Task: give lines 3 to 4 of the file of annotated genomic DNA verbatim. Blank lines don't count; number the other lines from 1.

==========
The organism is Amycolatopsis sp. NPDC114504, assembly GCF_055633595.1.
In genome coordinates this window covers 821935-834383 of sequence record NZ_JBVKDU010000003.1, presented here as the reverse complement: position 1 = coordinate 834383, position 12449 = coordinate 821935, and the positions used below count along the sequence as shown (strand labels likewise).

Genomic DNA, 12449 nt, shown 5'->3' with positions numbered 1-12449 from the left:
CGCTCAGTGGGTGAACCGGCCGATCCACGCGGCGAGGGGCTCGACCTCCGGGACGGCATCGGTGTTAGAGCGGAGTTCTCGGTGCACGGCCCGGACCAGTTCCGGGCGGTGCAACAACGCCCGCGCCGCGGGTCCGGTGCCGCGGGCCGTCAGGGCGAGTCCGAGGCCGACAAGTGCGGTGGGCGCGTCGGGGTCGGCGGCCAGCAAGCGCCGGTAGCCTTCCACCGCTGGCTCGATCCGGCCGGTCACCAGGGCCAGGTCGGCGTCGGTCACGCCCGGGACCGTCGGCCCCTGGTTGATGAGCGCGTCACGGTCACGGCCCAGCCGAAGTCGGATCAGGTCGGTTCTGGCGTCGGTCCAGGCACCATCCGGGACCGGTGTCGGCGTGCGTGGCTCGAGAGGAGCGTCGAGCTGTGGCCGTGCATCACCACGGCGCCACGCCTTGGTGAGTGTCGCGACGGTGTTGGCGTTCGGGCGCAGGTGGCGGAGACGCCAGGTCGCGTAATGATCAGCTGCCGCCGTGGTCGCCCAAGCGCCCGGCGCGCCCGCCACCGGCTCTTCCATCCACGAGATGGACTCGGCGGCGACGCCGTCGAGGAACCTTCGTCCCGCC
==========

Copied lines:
Genomic DNA, 12449 nt, shown 5'->3' with positions numbered 1-12449 from the left:
CGCTCAGTGGGTGAACCGGCCGATCCACGCGGCGAGGGGCTCGACCTCCGGGACGGCATCGGTGTTAGAGCGGAGTTCTCGGTGCACGGCCCGGACCAGTTCCGGGCGGTGCAACAACGCCCGCGCCGCGGGTCCGGTGCCGCGGGCCGTCAGGGCGAGTCCGAGGCCGACAAGTGCGGTGGGCGCGTCGGGGTCGGCGGCCAGCAAGCGCCGGTAGCCTTCCACCGCTGGCTCGATCCGGCCGGTCACCAGGGCCAGGTCGGCGTCGGTCACGCCCGGGACCGTCGGCCCCTGGTTGATGAGCGCGTCACGGTCACGGCCCAGCCGAAGTCGGATCAGGTCGGTTCTGGCGTCGGTCCAGGCACCATCCGGGACCGGTGTCGGCGTGCGTGGCTCGAGAGGAGCGTCGAGCTGTGGCCGTGCATCACCACGGCGCCACGCCTTGGTGAGTGTCGCGACGGTGTTGGCGTTCGGGCGCAGGTGGCGGAGACGCCAGGTCGCGTAATGATCAGCTGCCGCCGTGGTCGCCCAAGCGCCCGGCGCGCCCGCCACCGGCTCTTCCATCCACGAGATGGACTCGGCGGCGACGCCGTCGAGGAACCTTCGTCCCGCC